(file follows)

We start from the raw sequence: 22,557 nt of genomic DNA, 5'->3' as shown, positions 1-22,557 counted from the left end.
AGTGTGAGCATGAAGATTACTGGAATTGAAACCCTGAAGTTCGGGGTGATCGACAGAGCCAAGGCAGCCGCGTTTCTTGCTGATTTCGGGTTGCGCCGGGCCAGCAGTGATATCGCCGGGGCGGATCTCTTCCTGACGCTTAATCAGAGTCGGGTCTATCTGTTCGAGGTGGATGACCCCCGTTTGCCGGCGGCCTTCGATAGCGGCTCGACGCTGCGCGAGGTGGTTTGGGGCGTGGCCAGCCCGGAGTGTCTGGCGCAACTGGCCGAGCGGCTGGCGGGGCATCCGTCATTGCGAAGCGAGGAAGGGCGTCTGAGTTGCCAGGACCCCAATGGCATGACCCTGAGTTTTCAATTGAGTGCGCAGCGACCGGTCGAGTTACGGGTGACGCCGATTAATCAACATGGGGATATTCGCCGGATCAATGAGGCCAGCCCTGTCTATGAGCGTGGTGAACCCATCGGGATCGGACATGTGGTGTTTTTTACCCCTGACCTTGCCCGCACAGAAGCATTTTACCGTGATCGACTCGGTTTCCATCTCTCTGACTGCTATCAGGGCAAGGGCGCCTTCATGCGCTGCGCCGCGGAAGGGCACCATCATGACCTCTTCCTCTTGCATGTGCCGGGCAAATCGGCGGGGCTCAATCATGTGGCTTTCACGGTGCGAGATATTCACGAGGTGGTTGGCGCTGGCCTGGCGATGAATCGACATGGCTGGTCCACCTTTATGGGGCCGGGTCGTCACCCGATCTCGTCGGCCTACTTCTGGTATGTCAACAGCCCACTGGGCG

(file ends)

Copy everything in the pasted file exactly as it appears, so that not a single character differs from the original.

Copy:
We start from the raw sequence: 22,557 nt of genomic DNA, 5'->3' as shown, positions 1-22,557 counted from the left end.
AGTGTGAGCATGAAGATTACTGGAATTGAAACCCTGAAGTTCGGGGTGATCGACAGAGCCAAGGCAGCCGCGTTTCTTGCTGATTTCGGGTTGCGCCGGGCCAGCAGTGATATCGCCGGGGCGGATCTCTTCCTGACGCTTAATCAGAGTCGGGTCTATCTGTTCGAGGTGGATGACCCCCGTTTGCCGGCGGCCTTCGATAGCGGCTCGACGCTGCGCGAGGTGGTTTGGGGCGTGGCCAGCCCGGAGTGTCTGGCGCAACTGGCCGAGCGGCTGGCGGGGCATCCGTCATTGCGAAGCGAGGAAGGGCGTCTGAGTTGCCAGGACCCCAATGGCATGACCCTGAGTTTTCAATTGAGTGCGCAGCGACCGGTCGAGTTACGGGTGACGCCGATTAATCAACATGGGGATATTCGCCGGATCAATGAGGCCAGCCCTGTCTATGAGCGTGGTGAACCCATCGGGATCGGACATGTGGTGTTTTTTACCCCTGACCTTGCCCGCACAGAAGCATTTTACCGTGATCGACTCGGTTTCCATCTCTCTGACTGCTATCAGGGCAAGGGCGCCTTCATGCGCTGCGCCGCGGAAGGGCACCATCATGACCTCTTCCTCTTGCATGTGCCGGGCAAATCGGCGGGGCTCAATCATGTGGCTTTCACGGTGCGAGATATTCACGAGGTGGTTGGCGCTGGCCTGGCGATGAATCGACATGGCTGGTCCACCTTTATGGGGCCGGGTCGTCACCCGATCTCGTCGGCCTACTTCTGGTATGTCAACAGCCCACTGGGCG